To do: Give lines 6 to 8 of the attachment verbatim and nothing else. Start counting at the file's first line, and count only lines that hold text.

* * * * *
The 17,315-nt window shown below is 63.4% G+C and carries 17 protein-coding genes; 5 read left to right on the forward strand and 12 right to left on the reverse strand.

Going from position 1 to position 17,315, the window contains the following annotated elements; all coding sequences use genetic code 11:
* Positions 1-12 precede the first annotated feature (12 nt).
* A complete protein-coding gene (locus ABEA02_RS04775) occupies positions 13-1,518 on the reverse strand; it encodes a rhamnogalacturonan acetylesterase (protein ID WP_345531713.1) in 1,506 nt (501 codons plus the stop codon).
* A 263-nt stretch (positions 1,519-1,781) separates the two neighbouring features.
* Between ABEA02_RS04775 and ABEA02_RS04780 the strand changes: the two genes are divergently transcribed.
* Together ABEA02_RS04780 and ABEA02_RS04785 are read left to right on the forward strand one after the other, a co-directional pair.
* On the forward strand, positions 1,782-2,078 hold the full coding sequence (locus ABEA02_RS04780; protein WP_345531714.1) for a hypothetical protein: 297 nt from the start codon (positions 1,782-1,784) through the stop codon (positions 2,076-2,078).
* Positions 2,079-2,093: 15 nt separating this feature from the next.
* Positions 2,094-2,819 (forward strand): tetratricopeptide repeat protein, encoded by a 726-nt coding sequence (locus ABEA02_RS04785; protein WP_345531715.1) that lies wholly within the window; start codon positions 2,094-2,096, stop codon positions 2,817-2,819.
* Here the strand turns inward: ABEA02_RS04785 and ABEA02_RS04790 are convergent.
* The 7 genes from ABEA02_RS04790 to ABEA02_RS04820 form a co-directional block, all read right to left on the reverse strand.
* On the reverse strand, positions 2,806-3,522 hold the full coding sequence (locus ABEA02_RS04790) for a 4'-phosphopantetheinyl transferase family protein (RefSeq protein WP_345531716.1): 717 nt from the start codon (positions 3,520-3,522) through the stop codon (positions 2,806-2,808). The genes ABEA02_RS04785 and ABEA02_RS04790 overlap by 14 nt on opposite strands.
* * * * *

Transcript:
* Between ABEA02_RS04775 and ABEA02_RS04780 the strand changes: the two genes are divergently transcribed.
* Together ABEA02_RS04780 and ABEA02_RS04785 are read left to right on the forward strand one after the other, a co-directional pair.
* On the forward strand, positions 1,782-2,078 hold the full coding sequence (locus ABEA02_RS04780; protein WP_345531714.1) for a hypothetical protein: 297 nt from the start codon (positions 1,782-1,784) through the stop codon (positions 2,076-2,078).